Bursting Park Slope’s Progressive Bubble – Opinion

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Park Slope block

By Jane Willis, Park Slope resident who spent the summer canvassing for Kashif Hussain in her neighborhood.

In the heat of the first day of the Judge Kavanaugh Confirmation Hearings on September 4th, the heat index in Park Slope was way high, too.  A number of my friends – mostly women – had gone down to DC to put their bodies on the line in Civil Disobedience to interrupt the Hearings and try to hamstring the inevitable attack on Roe V. Wade.

I had been invited to join them, as I had gone before, but today my plan was to continue to canvass for a candidate who is running for a local, unpaid District position.

Since January, I’ve volunteered my time to a number of progressive State Senate challengers, doing various tasks.  It’s been a useful way to channel anxiety over corroding humanistic values on State and National levels – and help make something better and more hopeful.

The candidate I was canvassing for is Kashif Hussain, a Pakistani Immigrant who arrived here twenty-seven years ago with his family. He lives in Ditmas Park and has substantial credentials as a Community leader and a volunteer with the Police Auxiliary.  He’s created nine nonprofits. In his day job as an Environmental Engineer, he works with the DEP, and the Port Authority. He’s a guy who knows the lay of the land, and the hierarchies of people, places and things that make things work- or not work – in the Boroughs.

I’m a white 61- year-old woman, a former public school teacher, and a bit of an outsider in my own neighborhood of Park Slope, as I only moved here five years ago.

I had thought that Park Slope was a Progressive community – I hear a lot about “our bubble here.”  But as I walked around with Kashif this summer, I’ve learned that’s not actually true. I’ve noticed that there’s sometimes a vibe of “Otherness” and suspicion around the legitimacy of his campaign – in blatant and more subtle ways.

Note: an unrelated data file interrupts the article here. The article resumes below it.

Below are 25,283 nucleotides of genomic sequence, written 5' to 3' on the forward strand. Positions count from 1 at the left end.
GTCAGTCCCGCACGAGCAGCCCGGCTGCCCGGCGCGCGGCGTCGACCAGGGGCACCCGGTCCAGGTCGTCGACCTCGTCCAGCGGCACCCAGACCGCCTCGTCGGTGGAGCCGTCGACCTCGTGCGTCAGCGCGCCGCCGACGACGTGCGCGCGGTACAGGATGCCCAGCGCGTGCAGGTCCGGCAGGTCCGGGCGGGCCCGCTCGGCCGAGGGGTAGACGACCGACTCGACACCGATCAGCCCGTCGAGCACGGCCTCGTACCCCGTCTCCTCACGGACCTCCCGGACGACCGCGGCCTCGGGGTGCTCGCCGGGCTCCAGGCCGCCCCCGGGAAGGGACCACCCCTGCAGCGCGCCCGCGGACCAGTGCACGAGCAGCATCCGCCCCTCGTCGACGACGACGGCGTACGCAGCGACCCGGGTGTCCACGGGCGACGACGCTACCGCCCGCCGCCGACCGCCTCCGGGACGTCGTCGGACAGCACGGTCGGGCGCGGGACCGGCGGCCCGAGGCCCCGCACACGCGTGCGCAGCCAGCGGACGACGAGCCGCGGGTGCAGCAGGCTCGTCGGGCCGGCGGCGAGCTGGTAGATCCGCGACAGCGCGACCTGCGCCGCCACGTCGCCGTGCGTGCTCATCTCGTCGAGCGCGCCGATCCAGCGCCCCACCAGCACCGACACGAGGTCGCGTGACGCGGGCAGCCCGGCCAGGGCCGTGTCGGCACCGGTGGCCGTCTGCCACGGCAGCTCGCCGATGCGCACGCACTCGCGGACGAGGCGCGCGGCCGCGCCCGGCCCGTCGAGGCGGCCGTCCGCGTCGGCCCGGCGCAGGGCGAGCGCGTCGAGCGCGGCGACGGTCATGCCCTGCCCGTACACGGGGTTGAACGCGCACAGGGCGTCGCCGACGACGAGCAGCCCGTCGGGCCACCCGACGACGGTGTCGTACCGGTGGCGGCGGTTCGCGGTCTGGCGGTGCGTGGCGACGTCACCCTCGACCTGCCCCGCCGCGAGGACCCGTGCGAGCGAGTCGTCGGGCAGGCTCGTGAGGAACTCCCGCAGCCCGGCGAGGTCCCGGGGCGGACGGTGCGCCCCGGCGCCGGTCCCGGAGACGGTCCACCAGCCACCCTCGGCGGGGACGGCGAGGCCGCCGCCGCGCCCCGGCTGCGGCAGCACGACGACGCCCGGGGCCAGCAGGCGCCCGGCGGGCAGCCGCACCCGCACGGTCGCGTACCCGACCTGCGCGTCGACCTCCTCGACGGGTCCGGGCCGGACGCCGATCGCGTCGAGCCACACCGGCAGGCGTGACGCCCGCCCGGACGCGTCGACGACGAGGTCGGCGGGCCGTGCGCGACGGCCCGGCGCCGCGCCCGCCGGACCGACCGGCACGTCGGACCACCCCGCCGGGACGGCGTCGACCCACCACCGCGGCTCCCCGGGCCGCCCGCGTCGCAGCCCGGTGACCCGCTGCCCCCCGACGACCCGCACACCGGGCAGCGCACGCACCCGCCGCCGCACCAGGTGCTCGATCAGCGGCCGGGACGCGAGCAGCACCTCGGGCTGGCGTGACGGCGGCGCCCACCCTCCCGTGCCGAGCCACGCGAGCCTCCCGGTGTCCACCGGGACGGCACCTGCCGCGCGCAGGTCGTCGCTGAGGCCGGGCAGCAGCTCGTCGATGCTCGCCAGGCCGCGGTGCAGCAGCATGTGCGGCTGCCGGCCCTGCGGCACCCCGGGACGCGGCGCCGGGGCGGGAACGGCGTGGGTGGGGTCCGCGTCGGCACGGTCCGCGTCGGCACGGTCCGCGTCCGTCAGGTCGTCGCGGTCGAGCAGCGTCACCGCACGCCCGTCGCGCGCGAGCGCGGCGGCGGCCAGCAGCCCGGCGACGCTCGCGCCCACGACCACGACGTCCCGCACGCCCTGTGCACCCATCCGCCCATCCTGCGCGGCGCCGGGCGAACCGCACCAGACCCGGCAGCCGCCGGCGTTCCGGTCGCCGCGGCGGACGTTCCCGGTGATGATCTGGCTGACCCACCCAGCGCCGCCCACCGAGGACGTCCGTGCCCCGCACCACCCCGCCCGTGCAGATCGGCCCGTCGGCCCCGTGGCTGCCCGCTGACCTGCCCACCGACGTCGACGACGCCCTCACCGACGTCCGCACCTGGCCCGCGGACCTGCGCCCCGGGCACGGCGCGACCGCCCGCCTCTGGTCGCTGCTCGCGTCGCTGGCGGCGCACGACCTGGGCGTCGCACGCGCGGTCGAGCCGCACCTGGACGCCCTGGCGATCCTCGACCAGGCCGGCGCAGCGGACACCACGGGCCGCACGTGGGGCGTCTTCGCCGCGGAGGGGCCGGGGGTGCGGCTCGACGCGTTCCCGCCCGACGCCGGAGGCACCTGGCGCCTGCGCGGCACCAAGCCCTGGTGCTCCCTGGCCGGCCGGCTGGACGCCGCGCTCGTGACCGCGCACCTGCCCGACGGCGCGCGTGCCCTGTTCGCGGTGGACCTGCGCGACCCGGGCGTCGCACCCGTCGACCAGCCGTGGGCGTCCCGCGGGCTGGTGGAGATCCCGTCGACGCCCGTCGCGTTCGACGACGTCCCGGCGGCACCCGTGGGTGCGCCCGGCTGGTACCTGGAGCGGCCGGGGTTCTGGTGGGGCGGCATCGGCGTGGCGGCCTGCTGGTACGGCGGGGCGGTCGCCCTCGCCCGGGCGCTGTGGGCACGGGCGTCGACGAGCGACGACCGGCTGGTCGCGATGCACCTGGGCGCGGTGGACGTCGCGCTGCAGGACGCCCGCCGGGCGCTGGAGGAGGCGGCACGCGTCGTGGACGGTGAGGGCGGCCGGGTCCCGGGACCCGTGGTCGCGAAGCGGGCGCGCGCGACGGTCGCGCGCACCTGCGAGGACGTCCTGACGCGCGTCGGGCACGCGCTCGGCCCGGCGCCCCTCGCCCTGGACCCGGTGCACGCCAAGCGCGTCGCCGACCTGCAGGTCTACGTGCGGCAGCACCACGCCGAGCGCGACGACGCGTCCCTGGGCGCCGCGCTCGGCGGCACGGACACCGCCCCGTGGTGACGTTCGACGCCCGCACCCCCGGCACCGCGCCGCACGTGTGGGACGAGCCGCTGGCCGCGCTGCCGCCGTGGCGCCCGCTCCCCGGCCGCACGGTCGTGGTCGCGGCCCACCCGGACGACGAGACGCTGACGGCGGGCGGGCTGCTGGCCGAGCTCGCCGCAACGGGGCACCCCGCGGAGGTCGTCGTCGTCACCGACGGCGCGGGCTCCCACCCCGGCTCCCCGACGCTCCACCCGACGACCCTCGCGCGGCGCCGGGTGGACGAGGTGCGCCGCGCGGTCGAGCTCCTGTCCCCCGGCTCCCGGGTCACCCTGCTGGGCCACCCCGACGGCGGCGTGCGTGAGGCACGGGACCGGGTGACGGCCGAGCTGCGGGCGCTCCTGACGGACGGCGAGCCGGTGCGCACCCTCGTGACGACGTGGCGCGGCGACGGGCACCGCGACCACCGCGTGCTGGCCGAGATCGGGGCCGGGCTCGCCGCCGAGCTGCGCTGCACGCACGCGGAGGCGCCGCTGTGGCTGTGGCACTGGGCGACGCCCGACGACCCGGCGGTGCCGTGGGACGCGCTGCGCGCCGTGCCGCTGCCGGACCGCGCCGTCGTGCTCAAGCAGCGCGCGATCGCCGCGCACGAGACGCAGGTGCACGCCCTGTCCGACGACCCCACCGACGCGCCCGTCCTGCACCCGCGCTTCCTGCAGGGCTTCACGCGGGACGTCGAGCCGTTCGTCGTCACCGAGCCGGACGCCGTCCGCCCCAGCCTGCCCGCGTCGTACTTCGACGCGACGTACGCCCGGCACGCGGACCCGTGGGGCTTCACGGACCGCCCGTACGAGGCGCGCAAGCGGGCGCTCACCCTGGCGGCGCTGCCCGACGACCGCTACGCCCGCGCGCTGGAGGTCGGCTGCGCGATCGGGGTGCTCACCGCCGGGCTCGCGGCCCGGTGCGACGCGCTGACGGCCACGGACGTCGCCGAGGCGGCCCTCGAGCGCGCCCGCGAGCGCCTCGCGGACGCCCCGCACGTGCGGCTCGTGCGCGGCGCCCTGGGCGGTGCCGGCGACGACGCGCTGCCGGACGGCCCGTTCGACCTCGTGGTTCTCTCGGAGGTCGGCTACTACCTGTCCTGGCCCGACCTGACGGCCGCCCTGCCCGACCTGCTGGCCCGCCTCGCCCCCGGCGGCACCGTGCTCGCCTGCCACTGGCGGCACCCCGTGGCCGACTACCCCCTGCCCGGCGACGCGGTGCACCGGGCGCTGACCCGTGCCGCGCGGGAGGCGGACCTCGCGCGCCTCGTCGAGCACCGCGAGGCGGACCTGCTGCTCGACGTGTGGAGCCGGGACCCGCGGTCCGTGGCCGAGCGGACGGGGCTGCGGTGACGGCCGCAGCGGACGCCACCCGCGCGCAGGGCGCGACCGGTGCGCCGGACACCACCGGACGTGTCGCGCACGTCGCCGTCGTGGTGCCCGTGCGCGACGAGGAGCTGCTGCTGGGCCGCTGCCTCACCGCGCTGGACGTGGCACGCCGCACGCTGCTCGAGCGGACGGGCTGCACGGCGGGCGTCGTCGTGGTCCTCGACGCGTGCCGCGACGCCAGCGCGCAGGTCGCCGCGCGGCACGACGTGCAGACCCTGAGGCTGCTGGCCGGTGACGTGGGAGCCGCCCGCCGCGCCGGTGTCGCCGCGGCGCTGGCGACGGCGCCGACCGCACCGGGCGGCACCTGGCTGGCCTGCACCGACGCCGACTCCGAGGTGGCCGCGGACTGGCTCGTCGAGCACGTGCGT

An exchange at a Democrat’s front door:  “Are you a member of ISIS?” he asks.

During a reception earlier this summer, a woman asks him (I admire her candor):  “Do you believe in Women’s Rights, even though you are a Muslim?”

Kashif fields this question thoughtfully and describes how, yes, his religion is Islam, but culturally, he is Progressive and does support Women’s Rights.  She touches his arm then; she feels more comfortable now. Would she have felt the need to ask that question if he were a White Protestant, Catholic or Jewish Progressive Democrat?

I’ve noticed the enormous amount of educating and explaining that Kashif is required to do.  Our conversations at doorsteps are often quite lengthy. The explaining part. That’s the thing.

Different from canvassing for white candidates, I’ve learned so much from Kashif about the art of meeting voters “where they are”. Or, as classroom teachers call it: being “with it.”

I’ve noticed the large amount equanimity with which Kashif delivers his answers, and the truckload of good nature required to respond to people who consider themselves “inclusive” but don’t always see that their own deeply embedded biases are showing.  I notice how fully “present” Kashif strives to be while speaking with voters. To rise above and be better than best. I don’t know how this isn’t exhausting.

An exchange as I hand out a palm card on 9th street to a couple: “Oh yeah! We know him! The Arab guy! The Engineer!”  How about the Engineer part coming first? And Pakistan is not Saudi Arabia.

It appears that a POC Candidate stumping on a campaign is perceived by a number of white Park Slope folks in this order:  Person of Color first, Vocation second, then – Personality, Values, Neighbor, then Advocate/Leader, tied for the last place.

It would be interesting if someone with a stopwatch could follow both Kashif and his Opponent, a white man – and clock how much time each man stands on each doorstep legitimizing their campaign.  Does the White Candidate need to spend as much time doing that here, in Park Slope, as Kashif?

When I’m canvassing on my own, my conversations are lengthy because Park Slope folks become interested in Kashif’s versatile background. We can get to that quickly – no justification needed, because I’m a white woman on my own today, supporting him, and that puts Kashif’s candidacy on the road to Okay.